SINGAPORE - Beijing's recent decision to set up three international commercial courts to resolve disputes arising from its ambitious multi-billion dollar Belt and Road Initiative (BRI) has been viewed as a logical next step, according to observers.
They said China can now set up an internationally-accepted dispute resolution system that businesses can turn to.
Official Chinese media reported late last month that the Chinese Supreme People's Court will set up international courts in Beijing, Shenzhen and Xi'an, the capital of Shaanxi Province, to handle cases related to the BRI.
The Xi'an court in north-west China will handle Silk Road disputes, the Shenzhen court in the south will deal with those related to the Maritime Silk Road and the headquarters will be in Beijing.
The BRI, comprising both roads, will connect over 60 per cent of the world's population in more than 60 countries across Asia, Europe and Africa through a massive logistics and transport network that uses roads, ports, railway tracks, pipelines and power plants, to facilitate the seamless flow of capital, goods and services.
These participating countries cover about 30 per cent of the world's gross domestic product (GDP) and 35 per cent of world trade.
Mr Keith Brandt, managing partner of law firm Dentons Hong Kong,said China's move is an understandable response to the reluctance of many Chinese state-owned enterprises (SOEs) that feel compelled to cede resolution of conflict to foreign arbitration commissions.
He added: "The argument advanced appears to be, why shouldn't dispute resolution be undertaken on home territory, when the very underlying reason for the opportunity that has given rise to potential conflict, emanates from the initiative from the state-owned sectors' benefactor, the Chinese central government?"
Those taking part in the BRI would have to accept that "disputes along the BRI are too delicate and important to be resolved in Hong Kong" said Mr Robson Lee, partner at law firm Gibson Dunn's Singapore office.
Singapore Business Federation (SBF) chairman Teo Siong Seng told The Straits Times that China's effort to create a fair and just international mechanism to settle disputes on BRI will be welcomed by the Singapore business community and boost their confidence in taking part in BRI projects.
The BRI, Mr Teo said, presents great opportunities for Singapore companies in professional services such as engineering, financing and insurance.
"Singapore is also well positioned as an international arbitration hub, with a legal system that is neutral, stable, and with high quality jurisprudence. With our deep roots in Southeast Asia, excellent legal and technological expertise as well as language fluency, Singapore can complement China's efforts as an effective dispute resolution enabler for BRI projects," Mr Teo added.
Benefits of Beijing's decision can also extend beyond businesses.
For example, it can provide momentum for the various legal systems to create common standards that can be applied globally, said Mr Francis Goh, partner and head of international arbitration at Eversheds Harry Elias.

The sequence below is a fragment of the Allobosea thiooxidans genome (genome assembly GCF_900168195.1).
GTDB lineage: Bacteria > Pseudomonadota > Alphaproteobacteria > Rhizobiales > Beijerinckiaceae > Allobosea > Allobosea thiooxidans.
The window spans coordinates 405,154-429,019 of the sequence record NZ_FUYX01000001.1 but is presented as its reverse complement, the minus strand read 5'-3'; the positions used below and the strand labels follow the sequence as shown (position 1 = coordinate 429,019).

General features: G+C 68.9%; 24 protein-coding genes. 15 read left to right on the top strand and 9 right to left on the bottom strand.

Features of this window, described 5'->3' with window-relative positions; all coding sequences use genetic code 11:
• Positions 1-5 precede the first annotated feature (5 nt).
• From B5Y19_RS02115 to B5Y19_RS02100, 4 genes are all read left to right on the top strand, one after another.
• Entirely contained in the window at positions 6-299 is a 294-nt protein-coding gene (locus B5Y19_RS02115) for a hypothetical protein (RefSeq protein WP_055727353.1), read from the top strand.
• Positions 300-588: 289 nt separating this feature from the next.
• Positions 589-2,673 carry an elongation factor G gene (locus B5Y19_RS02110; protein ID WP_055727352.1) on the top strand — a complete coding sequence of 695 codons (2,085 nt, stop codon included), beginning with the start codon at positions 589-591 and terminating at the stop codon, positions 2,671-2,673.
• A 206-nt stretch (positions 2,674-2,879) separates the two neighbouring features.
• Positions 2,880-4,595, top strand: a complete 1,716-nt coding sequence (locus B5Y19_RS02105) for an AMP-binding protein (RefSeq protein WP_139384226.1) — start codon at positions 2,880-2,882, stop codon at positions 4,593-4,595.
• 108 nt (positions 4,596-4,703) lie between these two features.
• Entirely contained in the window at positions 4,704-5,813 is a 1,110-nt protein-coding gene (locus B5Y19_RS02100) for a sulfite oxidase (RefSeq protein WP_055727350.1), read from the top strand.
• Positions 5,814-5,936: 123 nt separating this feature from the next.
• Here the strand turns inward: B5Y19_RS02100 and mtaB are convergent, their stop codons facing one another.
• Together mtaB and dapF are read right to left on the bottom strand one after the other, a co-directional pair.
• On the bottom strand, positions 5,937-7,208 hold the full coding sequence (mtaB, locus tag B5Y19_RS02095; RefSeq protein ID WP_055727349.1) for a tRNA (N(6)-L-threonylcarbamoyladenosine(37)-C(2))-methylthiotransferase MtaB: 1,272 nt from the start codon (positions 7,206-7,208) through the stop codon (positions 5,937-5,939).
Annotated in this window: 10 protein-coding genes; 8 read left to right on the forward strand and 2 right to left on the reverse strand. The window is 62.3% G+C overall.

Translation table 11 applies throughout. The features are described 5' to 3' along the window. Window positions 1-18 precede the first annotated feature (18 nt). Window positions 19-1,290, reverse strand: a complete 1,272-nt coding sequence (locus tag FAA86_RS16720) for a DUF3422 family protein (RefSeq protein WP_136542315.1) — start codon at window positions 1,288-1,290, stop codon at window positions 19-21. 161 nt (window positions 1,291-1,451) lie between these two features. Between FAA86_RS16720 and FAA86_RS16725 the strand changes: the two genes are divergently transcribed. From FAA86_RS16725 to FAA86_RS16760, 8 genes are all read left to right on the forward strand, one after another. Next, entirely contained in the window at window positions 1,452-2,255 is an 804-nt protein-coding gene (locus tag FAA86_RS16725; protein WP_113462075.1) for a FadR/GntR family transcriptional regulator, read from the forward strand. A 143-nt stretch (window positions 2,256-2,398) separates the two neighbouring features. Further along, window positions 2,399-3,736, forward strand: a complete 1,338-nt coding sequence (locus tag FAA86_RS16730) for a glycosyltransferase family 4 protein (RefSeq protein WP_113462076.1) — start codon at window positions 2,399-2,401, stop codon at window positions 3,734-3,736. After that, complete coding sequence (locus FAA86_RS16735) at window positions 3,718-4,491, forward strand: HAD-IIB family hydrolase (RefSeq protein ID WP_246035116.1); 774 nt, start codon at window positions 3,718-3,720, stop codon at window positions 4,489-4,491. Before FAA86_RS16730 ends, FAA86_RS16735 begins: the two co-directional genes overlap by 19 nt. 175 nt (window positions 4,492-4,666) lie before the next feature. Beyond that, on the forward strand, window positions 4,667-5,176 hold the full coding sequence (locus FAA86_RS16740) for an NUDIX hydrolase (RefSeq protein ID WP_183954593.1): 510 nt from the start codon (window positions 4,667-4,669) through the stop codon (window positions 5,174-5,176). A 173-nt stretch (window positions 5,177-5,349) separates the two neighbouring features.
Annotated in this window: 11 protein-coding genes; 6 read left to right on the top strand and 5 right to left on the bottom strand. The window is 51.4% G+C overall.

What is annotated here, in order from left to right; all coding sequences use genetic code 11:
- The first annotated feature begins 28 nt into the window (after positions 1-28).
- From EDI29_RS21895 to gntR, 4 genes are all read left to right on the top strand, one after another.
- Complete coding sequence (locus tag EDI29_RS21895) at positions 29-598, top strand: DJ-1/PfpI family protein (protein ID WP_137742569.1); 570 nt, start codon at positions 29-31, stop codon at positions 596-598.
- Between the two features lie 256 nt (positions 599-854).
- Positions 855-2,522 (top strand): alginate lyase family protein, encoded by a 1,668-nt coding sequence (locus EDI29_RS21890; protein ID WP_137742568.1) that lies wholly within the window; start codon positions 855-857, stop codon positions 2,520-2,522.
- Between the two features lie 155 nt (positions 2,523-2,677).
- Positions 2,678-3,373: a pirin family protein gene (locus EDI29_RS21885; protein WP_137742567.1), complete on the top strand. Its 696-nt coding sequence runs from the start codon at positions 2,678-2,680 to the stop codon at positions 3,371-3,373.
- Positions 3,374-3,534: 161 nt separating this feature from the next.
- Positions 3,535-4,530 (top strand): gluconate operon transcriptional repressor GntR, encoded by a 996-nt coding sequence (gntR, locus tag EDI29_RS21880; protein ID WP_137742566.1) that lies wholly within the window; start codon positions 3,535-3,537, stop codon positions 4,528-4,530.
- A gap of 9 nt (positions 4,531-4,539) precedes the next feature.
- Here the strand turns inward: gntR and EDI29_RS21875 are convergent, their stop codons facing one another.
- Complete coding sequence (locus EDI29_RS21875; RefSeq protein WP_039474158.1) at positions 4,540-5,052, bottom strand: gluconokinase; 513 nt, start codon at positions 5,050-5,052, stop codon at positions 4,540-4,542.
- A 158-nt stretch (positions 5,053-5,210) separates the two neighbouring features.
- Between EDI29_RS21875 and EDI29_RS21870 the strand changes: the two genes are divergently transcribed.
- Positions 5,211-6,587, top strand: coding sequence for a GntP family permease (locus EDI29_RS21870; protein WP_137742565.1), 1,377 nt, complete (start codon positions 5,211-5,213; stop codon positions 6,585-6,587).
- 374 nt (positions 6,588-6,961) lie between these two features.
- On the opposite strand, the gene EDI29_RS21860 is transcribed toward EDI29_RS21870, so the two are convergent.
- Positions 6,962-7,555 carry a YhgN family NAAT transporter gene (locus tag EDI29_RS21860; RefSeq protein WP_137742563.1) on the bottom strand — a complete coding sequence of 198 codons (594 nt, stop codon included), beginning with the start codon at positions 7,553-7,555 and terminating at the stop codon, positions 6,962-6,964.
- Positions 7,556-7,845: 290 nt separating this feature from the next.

He added: "These international commercial courts are starting to sprout around the world...China's international commercial courts are going to be an addition to the global legal scene and paves the way for rules to be harmonised."
Hong Kong's legal sector, quietly acknowledged by some as being gradually sidelined, could also benefit from the spillover effect since the city is the gateway to China.
Clifford Chance's head of Greater China international arbitration practice Cameron Hassall noted the combination of neutrality together with the depth of Chinese language, legal and business expertise, should ensure that Hong Kong remains well placed to compete for Chinese outbound dispute work.
And with one of the new courts based in nearby Shenzhen, Mr Paul Teo, a partner and head of arbitration for Greater China at Baker McKenzie, believes Hong Kong's legal sector will gain as the two cities increase their economic and professional linkages under the banner of the Greater Bay Area.
In a statement, Ms Sarah Grimmer, secretary-general of the Hong Kong International Arbitration Centre (HKIAC) noted that Hong Kong and HKIAC have had a long history of handling disputes of the kind that would arise under the BRI.
Last year, the number of cases brought to HKIAC increased by 47 per cent from 2016, she said, adding that one third of them involved Chinese enterprises and parties from Belt and Road jurisdictions.
Observers also said the development gives the city's legal sector "the chance to internationalise", similar to how the Singapore International Commercial Court positions itself as the go-to court in the region for cross-border disputes.
Details on implementation are still in the works but state-run Xinhua news agency reported that the courts will be based on China's current judiciary, arbitration and mediation agencies. They will also integrate legal service resources home and abroad.
If the new courts apply only Chinese law, Beijing will be sending out a wrong signal that does not lift confidence said Mr Goh, while Mr Teo noted that the silver lining is that proceedings are likely shorter and possibly cheaper.
On the wish list of the legal fraternity keen to tap the opportunities of the BRI is room for foreign lawyers to practise in the new courts - something not granted now - as well as allowing lawyers to apply foreign law.